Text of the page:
Chiral Membranes IICopyright: © BMBF
Production of channel-protein membranes
In nature, ions and chiral compounds are selectively transported through biological membranes via channel proteins. Chiral compounds are molecules which have the same size, shape and charge and differ only structurally in the orientation of at least one molecular residue.
In the BMBF-funded project – Chiral Membranes, November 2012 to January 2018, from the Initiative Next Generation of Biotechnological Processes, Biotechnology 2020+ – fundamental results for the generation of protein-polymer membranes were obtained. Furthermore, the enantiopreference of the channel protein was successfully altered. The chiral membrane project was performed in a tandem team consisting of our group as project coordinator and the group of Prof. Dr. Alexander Böker – Fraunhofer IAP Potsdam.
The aim of this tandem project was to synthesize membranes from protein building blocks in order to achieve a chiral separation of enantiomeric mixtures, thus enabling substance separation and reprocessing via novel biotechnological processes.
Results of project Chiral Membranes I are paving the way
An iron transport membrane protein, the ferric hydroxamate uptake protein component A, FhuA, is a transmembrane protein in a β-barrel structure from the outer membrane of Escherichia coli. Two parallel strategies of engineered FhuA variants were applied: either a closed channel or an open channel was used. In both strategies, the goal was to modify the channel interior making chiral separation of two enantiomers possible. Another goal is the engineering of the outer surface of the FhuA channel to allow efficient conjugation of polymer chains. Based on lysine residues, which are precisely positioned in one plane at the outer surface of the FhuA-channel, polymer chains can grow starting from FhuA.
The prepared FhuA polymer conjugates were subsequently used to synthesize FhuA-polymer membranes. After combining both approaches of protein engineering, both inside and outside of the β-barrel, the ability to separate enantiomeric mixtures of the generated FhuA-polymer membranes was investigated.
The project’s aims of the first phase were met to the utmost satisfaction. It was possible to produce and characterize channel-protein membranes with defined monodisperse pores and to modify the preference of the channel protein for enantiomers by protein engineering. The Schwaneberg group now continues to further investigate the preparation of membranes that can separate chiral molecules.
From Proof of Concept towards a channel-protein membrane: Project Chiral Membranes II
Based on the results achieved from the first funding phase for engineering and expression of channel protein FhuA, the aim of the follow-up project, Chiral Membranes II, which started in Feb. 2018, is to develop a production technology of channel-protein membranes in large-scale together with our tandem partner Böker group. The long-term goal is the development of a biotechnological separation process.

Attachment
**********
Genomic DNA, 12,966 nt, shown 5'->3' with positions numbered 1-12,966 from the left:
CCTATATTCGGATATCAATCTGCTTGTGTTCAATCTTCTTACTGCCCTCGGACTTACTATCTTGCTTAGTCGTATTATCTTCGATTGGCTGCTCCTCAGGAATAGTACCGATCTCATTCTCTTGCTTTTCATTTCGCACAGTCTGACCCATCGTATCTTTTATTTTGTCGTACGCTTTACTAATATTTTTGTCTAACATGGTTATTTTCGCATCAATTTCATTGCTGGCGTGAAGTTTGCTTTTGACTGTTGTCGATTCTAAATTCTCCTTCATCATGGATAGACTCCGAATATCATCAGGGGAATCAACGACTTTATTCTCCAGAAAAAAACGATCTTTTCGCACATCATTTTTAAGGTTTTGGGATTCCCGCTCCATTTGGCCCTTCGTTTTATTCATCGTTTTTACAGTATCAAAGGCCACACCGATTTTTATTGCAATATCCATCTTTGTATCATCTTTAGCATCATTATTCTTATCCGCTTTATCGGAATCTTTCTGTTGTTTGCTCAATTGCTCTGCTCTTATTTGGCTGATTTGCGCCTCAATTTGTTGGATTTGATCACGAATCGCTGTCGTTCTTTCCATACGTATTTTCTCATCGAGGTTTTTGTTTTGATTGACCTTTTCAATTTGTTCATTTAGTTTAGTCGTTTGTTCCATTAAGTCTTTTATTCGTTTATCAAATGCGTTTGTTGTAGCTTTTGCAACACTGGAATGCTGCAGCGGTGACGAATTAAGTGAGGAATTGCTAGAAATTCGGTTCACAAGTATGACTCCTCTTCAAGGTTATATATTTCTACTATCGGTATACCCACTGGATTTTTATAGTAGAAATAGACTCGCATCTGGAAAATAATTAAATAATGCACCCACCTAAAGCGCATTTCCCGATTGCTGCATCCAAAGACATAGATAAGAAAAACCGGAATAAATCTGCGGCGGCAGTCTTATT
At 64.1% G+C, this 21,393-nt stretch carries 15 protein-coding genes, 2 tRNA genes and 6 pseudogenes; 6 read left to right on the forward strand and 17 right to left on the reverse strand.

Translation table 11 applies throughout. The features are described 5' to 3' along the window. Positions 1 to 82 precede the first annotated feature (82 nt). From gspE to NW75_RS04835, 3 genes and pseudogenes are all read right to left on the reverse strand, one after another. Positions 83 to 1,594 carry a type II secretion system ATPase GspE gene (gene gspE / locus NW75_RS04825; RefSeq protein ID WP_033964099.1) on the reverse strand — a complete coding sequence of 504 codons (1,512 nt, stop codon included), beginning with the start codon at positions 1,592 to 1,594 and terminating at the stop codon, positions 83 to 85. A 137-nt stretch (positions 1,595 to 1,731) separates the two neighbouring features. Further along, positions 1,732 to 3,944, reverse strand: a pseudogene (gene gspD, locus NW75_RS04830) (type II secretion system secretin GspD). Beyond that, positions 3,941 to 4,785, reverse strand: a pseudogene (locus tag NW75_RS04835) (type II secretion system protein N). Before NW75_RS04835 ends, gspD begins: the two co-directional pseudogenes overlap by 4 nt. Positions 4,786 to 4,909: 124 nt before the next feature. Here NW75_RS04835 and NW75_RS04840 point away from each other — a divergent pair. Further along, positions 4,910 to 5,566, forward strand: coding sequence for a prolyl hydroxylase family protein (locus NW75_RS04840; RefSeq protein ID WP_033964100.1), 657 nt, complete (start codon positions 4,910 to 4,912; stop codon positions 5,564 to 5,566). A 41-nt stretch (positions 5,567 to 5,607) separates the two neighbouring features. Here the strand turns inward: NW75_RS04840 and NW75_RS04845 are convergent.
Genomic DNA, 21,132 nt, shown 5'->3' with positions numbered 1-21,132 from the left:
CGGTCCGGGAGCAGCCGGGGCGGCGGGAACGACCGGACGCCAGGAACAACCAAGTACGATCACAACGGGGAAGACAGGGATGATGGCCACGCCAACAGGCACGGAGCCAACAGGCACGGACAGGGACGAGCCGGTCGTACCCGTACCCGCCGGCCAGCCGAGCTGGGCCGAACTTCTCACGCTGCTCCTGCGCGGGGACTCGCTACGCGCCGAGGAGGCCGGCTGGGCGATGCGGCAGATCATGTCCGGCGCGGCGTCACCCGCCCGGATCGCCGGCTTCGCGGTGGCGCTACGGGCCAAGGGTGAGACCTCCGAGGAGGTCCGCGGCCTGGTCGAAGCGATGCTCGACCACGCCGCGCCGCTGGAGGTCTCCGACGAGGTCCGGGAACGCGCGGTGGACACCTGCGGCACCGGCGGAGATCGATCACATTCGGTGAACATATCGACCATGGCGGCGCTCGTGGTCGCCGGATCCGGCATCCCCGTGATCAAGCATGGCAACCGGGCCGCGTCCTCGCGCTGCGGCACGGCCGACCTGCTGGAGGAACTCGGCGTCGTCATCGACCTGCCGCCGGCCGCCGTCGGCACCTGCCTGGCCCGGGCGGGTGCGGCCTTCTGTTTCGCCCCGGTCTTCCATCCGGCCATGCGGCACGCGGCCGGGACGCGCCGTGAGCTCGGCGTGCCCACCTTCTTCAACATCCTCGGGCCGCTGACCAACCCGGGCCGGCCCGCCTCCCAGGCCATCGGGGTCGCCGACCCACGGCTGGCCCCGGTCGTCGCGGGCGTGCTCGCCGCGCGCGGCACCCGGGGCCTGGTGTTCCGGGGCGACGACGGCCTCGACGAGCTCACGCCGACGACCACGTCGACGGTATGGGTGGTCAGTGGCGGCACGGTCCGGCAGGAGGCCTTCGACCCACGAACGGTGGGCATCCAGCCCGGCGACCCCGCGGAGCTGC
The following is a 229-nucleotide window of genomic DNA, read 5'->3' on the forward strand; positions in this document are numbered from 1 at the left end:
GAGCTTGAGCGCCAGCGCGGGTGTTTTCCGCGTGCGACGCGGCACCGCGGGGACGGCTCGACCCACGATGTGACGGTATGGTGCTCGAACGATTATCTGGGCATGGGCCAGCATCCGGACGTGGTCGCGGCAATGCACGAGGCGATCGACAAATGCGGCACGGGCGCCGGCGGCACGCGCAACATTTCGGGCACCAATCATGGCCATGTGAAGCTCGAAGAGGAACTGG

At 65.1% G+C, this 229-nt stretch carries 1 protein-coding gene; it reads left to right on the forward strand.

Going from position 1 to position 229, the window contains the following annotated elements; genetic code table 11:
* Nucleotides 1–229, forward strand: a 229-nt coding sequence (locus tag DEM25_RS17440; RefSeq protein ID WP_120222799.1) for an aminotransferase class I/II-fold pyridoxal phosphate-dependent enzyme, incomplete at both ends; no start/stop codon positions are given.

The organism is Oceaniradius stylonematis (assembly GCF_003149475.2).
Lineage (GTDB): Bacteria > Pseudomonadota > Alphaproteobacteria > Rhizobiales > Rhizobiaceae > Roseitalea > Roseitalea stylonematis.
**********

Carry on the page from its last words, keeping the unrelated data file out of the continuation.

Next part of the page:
In order to obtain the structural information, the project will be complemented by the expertise of the group of Prof. Groth from the Heinrich-Heine University of Düsseldorf and from of the group of Prof. Fitter from RWTH Aachen in its second phase. The Groth group investigates the structure of the channel protein variants by X-ray crystallography. The expertise of the Fitter group comprises fluorescence spectroscopy, which uses time-resolved fluorescence anisotropy measurements to study the dynamics of bound fluorescence molecules. Designing chiral membrane filters by means of protein engineering is a complex and challenging task and will explore new scientific frontiers.
Patents and Publications from the first phase of the project
Submission of a joint EU- and PCT- patent application with Tandempartner AG Böker entitled- Porous thin-film membrane, process for its production and possible applications-
EP16160714.8 with registration date 16.03.2016,
PCT/EP2017/054764 with registration date 01.03.2017.
M. L. Tebaldi, H. Charan, L. Mavliutova, A. Böker, U. Glebe, Dual-Stimuli Sensitive Hybrid Materials: Ferritin-PDMAEMA by Grafting-From Polymerization, Macromol. Chem. Phys., 2017, 218, 1600529.
J. Kinzel‡, D. F. Sauer‡, M. Bocola, M. Arlt, T. Mirzaei Garakani, A. Thiel, K. Beckerele, T. Polen, J. Okuda, U. Schwaneberg, 2-Methyl-2,4-pentanediol (MPD) boosts as detergent-substitute performance of ß-barrel hybrid catalyst for phenylacetylene polymerization, Beilstein J. Org. Chem, 2017, 13, 1498-1506.
H. Charan‡, U. Glebe‡, D. Anand, J. Kinzel, L. Zhu, M. Bocola, T. Mirzaei Garakani, U. Schwaneberg, A. Böker, Nano-thin walled micro-compartments from transmembrane protein–polymer conjugates, Soft Matter, 2017, 13, 2866-2875.
H. Charan‡, J. Kinzel‡, U. Glebe, D. Anand, T. Mirzaei Garakani, L. Zhu, M. Bocola, U. Schwaneberg, A. Böker, Grafting PNIPAAm from ß-barrel shaped transmembrane nanopores, Biomaterials, 2016, 107, 115-123.
L. Wu, U. Glebe, A. Böker, Surface-initiated controlled radical polymerizations from silica nanoparticles, gold nanocrystals, and bionanoparticles, Polym. Chem., 2015, 6, 5143-5184.
L. Zhu, M. Arlt, H. Liu, M. Bocola, D. F. Sauer, S. Goltzen, J. Okuda, U. Schwaneberg, in Bio-Synthetic Hybrid Materials and Bionanoparticles: A Biological Chemical Approach Towards Material Science, Channel Protein FhuA as a Promising Biomolecular Scaffold for Bioconjugates, RSC Smart Materials No. 16, 2015, 57-72.
U. Glebe, B. Santos de Miranda, P. van Rijn, A. Böker, in Bio-Synthetic Hybrid Materials and Bionanoparticles: A Biological Chemical Approach Towards Material Science, Synthetic Modifications of Proteins, RSC Smart Materials No. 16, 2015, 1-29.